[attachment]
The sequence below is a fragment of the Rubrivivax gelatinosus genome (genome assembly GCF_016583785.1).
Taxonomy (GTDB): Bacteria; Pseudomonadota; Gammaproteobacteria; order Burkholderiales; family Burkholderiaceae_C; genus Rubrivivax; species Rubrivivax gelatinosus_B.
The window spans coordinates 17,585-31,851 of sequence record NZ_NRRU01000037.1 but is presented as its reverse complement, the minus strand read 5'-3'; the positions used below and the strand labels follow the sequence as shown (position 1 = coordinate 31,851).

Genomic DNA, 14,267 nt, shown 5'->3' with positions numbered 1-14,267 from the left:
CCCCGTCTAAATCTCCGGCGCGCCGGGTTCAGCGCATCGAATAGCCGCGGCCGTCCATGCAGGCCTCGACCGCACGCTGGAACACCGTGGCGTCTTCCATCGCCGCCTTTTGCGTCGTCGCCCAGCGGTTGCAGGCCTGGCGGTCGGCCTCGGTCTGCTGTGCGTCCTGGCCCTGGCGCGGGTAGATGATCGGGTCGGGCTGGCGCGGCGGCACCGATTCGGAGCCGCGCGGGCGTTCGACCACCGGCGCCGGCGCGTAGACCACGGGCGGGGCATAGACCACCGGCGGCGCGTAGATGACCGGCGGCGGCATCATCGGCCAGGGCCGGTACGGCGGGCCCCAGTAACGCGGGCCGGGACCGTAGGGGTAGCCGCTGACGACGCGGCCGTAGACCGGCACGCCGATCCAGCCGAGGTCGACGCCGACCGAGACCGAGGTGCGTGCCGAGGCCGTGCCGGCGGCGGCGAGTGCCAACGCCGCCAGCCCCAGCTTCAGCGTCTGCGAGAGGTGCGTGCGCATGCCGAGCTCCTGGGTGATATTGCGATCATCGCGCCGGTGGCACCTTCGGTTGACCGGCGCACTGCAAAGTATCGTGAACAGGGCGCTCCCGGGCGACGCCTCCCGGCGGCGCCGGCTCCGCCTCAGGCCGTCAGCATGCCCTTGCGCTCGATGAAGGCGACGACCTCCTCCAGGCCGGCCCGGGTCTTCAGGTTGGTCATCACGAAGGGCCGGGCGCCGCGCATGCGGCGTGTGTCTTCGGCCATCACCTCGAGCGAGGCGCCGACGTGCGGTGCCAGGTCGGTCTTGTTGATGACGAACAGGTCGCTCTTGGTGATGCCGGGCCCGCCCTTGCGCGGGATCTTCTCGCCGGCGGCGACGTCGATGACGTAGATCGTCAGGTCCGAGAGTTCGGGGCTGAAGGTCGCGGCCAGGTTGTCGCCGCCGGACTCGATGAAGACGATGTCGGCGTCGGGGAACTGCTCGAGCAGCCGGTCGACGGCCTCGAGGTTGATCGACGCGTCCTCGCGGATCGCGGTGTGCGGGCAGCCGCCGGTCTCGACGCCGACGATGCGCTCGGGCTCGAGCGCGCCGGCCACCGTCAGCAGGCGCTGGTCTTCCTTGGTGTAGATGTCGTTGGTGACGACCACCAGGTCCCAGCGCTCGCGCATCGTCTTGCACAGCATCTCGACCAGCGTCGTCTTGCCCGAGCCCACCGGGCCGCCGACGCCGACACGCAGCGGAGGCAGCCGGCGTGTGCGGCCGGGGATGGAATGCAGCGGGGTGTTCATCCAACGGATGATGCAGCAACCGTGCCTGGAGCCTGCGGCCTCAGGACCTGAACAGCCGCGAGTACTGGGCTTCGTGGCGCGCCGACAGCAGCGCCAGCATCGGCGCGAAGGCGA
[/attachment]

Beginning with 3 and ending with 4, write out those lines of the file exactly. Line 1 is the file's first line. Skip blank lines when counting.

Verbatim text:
The window spans coordinates 17,585-31,851 of sequence record NZ_NRRU01000037.1 but is presented as its reverse complement, the minus strand read 5'-3'; the positions used below and the strand labels follow the sequence as shown (position 1 = coordinate 31,851).

Genomic DNA, 14,267 nt, shown 5'->3' with positions numbered 1-14,267 from the left: